Shut Up & Play some Rock 'N Roll: Pitch Video Do's & Don't's
When you’re a creative individual, it’s natural to want to share all the things about your creativity with the world. But sometimes, it’s easy to get carried away. Not everyone needs to know the entire story behind your creation.
That goes double for a pitch video.
Our Lead Game Developer, Daniel Peterson, sees over 1,000 board game prototypes each year, and a lot of those are in the form of a pitch video. You’d be surprised how many of those videos don’t even include basic contact information, so we wanted to share some tips to help all you game designers be as successful as possible!
Daniel is more than a game developer, he used to be in a professional rock ‘n roll band! He has played at SXSW and at several other music festivals! His band opened for Bowling for Soup, The Marshall Tucker Band and Nickelback and they were on the Warped Tour with Green Day, Flogging Molly and T.S.O.L. They were even in talks with record companies like Roadrunner Records, Hollywood Records and Virgin Records. One thing he said his band always did to keep the crowd hooked in was to come on stage rockin’ and rollin’. No talking. They’d jump right in with the music. They weren’t a big household name, so no one came to hear them talk. They came to hear some great music and that’s what the band game them.
They’d shut up and play some rock ‘n roll!
You can do this with pitch videos too! The most important thing to remember is to get to the point quickly. You want to hook your potential publisher in the first 30-60 seconds of the video. The reality is most publishers decide in the first 30-60 seconds if they’re interested, so you want to put your best food forward in that first minute of your pitch. Come in rocking out! Introduce yourself (be sure to include an email address) and your game, tell them how to play and what makes your game sparkle.
In the end, we want you to be successful in your endeavors as game designers. Daniel loves to meet new designers and when he meets with designers in person, he often gives them notes about things that can be improved upon with their designs. While he can’t do that when he views pitch videos, this is our way of trying to help you all out with those too!
And remember, with any field where you are putting yourself and your creativity out there…there will, unfortunately, always be some amount of rejection. It’s important to know that it doesn’t mean you have a bad design. There could be any number of reasons your game doesn’t get picked up by a publisher. The game just may not be ready. Sometimes you may have a game with a lot of potential, but it still needs work before publishers are ready to pick it up. Your game might not be right for a particular publisher. There are so many reasons your game might not be signed. So, don’t get discouraged! Keep up the hard work and if play-testers, developers or publishers give you feedback, take it into consideration.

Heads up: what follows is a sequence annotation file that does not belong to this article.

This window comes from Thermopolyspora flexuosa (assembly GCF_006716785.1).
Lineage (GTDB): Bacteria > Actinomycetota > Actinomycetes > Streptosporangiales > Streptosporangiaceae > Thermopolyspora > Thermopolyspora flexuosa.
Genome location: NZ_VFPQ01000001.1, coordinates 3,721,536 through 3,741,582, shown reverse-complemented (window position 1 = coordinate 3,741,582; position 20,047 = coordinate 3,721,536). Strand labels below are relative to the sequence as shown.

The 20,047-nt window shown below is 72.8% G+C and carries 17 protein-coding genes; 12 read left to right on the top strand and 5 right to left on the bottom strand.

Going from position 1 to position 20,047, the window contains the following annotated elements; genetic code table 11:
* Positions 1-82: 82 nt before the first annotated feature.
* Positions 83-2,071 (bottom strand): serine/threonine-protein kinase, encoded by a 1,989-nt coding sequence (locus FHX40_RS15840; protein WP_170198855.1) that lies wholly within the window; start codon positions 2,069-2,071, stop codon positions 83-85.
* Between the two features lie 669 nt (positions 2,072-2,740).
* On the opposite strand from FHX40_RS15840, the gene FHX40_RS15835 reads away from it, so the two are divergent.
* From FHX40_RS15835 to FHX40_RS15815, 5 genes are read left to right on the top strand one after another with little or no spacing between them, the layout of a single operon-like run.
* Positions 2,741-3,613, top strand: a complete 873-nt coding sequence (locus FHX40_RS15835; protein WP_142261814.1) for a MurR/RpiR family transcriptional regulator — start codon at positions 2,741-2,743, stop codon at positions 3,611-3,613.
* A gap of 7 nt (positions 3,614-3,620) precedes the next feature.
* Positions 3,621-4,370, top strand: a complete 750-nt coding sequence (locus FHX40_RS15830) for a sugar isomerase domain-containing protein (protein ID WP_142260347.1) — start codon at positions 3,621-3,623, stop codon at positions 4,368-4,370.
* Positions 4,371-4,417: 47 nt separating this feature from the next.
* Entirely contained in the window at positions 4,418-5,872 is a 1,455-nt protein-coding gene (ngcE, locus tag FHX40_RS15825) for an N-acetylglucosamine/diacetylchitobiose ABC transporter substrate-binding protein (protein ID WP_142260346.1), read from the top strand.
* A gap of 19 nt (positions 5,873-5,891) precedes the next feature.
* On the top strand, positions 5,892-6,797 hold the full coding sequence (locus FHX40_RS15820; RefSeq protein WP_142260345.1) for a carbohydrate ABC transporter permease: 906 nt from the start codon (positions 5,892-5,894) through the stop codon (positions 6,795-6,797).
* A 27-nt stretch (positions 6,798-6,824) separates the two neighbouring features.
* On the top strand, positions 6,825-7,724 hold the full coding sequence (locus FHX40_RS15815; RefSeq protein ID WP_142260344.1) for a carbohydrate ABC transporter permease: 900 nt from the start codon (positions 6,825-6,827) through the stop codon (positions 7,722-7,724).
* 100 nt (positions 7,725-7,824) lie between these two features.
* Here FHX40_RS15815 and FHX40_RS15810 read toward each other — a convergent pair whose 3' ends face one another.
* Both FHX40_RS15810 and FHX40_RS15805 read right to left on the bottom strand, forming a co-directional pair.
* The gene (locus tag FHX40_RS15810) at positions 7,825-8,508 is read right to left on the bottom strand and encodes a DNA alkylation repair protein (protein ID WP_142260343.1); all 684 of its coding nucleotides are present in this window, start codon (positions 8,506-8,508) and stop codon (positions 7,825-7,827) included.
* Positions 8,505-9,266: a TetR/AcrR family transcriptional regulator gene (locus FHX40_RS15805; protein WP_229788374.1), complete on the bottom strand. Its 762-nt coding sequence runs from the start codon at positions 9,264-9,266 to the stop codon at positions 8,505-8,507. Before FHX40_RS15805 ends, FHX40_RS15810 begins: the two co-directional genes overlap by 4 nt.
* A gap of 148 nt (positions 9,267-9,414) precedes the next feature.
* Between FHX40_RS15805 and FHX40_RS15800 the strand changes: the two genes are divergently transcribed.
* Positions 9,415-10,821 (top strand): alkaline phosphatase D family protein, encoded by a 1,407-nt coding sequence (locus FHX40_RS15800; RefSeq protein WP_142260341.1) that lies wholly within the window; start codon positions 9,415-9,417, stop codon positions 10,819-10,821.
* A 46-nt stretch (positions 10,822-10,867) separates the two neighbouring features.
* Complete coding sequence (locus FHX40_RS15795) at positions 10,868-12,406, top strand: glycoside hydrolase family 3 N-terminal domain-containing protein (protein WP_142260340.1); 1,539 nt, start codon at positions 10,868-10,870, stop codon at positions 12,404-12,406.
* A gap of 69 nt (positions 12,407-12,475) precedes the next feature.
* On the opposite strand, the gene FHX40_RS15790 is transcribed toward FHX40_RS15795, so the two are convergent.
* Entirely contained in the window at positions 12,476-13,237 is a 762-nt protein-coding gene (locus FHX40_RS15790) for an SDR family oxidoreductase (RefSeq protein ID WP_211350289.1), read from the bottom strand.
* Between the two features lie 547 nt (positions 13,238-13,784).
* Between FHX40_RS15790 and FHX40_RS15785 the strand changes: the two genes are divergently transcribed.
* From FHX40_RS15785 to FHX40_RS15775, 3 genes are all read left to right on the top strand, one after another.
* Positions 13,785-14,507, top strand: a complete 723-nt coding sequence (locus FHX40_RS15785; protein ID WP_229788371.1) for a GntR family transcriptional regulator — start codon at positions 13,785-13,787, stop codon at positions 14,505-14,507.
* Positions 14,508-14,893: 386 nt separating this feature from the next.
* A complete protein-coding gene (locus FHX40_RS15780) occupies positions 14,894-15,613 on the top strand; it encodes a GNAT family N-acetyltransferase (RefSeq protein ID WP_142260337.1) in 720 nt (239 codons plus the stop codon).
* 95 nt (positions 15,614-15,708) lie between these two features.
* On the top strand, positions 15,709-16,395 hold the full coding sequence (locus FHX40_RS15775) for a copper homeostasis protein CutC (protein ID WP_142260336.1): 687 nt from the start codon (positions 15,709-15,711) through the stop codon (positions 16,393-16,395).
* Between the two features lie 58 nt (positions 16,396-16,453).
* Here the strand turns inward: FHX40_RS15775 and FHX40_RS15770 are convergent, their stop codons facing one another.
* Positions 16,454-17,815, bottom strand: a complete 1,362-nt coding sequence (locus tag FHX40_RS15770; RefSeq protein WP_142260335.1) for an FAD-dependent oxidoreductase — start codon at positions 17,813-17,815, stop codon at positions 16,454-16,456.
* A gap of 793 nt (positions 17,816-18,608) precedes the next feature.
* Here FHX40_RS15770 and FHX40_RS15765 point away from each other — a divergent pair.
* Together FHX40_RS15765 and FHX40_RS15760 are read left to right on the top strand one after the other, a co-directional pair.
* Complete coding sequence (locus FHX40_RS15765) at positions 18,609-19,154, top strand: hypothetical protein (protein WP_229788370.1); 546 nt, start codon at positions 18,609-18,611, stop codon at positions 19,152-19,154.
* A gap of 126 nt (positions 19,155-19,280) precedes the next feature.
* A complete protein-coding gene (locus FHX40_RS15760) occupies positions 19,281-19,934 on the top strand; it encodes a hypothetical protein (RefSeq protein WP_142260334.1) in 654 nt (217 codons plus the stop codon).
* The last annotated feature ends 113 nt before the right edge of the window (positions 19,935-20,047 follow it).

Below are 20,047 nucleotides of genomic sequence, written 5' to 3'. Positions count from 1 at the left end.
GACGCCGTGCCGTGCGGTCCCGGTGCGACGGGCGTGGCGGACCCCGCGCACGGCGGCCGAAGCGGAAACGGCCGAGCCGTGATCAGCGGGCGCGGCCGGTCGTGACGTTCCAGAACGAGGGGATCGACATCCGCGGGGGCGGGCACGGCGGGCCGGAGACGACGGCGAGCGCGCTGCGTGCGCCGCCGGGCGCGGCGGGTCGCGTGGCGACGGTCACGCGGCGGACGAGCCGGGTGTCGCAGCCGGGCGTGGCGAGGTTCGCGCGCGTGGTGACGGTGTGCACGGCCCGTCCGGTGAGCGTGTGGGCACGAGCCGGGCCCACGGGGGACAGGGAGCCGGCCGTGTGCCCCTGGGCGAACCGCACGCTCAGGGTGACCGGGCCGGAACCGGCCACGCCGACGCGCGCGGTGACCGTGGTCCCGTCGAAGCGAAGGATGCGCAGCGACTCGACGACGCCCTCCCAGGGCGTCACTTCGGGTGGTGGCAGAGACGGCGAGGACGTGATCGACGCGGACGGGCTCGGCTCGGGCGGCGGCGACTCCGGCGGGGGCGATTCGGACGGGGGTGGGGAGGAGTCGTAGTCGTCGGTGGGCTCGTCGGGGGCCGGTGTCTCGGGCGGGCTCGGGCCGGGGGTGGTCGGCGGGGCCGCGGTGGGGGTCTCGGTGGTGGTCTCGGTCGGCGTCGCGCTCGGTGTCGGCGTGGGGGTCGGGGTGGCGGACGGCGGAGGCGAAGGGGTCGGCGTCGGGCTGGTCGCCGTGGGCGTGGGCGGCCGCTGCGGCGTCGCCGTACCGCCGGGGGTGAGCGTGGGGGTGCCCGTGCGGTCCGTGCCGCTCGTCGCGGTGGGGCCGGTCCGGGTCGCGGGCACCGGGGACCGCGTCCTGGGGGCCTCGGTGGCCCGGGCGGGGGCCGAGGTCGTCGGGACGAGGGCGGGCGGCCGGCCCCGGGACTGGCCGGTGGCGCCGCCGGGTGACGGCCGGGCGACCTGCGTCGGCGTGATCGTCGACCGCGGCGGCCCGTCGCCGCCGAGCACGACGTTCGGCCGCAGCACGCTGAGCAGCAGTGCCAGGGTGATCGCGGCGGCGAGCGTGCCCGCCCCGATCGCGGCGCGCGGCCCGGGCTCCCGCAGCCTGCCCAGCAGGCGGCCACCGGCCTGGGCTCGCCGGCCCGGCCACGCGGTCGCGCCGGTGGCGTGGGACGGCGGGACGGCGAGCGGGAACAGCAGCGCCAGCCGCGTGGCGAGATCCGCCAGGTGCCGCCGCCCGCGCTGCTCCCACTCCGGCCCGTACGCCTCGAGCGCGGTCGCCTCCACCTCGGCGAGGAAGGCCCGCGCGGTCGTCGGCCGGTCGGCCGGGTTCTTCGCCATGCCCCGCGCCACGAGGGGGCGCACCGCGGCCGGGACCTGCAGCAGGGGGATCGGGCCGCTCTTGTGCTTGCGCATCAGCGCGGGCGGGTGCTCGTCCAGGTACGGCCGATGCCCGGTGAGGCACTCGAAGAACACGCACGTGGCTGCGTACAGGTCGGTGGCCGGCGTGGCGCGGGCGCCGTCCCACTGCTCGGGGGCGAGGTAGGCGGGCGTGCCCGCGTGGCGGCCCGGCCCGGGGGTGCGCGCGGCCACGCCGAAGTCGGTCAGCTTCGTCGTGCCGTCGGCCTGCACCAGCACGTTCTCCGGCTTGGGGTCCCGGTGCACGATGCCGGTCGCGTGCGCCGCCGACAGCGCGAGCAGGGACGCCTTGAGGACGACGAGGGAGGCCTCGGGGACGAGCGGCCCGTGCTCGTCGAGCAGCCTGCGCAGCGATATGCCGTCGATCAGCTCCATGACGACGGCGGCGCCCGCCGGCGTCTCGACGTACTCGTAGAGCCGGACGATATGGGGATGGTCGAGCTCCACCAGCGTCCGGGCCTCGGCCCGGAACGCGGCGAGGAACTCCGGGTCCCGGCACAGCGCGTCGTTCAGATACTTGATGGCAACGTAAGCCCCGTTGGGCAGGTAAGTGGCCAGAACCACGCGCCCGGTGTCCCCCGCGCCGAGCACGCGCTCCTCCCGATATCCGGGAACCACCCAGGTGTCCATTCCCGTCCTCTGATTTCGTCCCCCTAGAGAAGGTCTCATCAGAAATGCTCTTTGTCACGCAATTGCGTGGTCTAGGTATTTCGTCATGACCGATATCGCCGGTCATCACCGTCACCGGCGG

So, what can you do to shut up and play your own rock and roll?
QUICK PITCH VIDEO DO’S & DON’T LIST
- Do provide contact information at the beginning of the video – introduce yourself and your game
- Do keep the best part of your pitch to the first 30-60 seconds of the video
- Do have your game already set up at the start of the video
- Don’t talk about your influences for the design or who else in your family and friends like the game and why
- Don’t worry about video quality or after effects
- Don’t go into too much detail about the game or the game rules
If you are interested in pitching a game to Mayday, we are always looking for family-friendly games. Family-friendly games are defined as games that are engaging enough for adults and easy enough for children to play as well. We are also seeking slight strategy games, like Isle of Skye, and games with a toy factor – like Coconuts and Click Clack Lumberjack.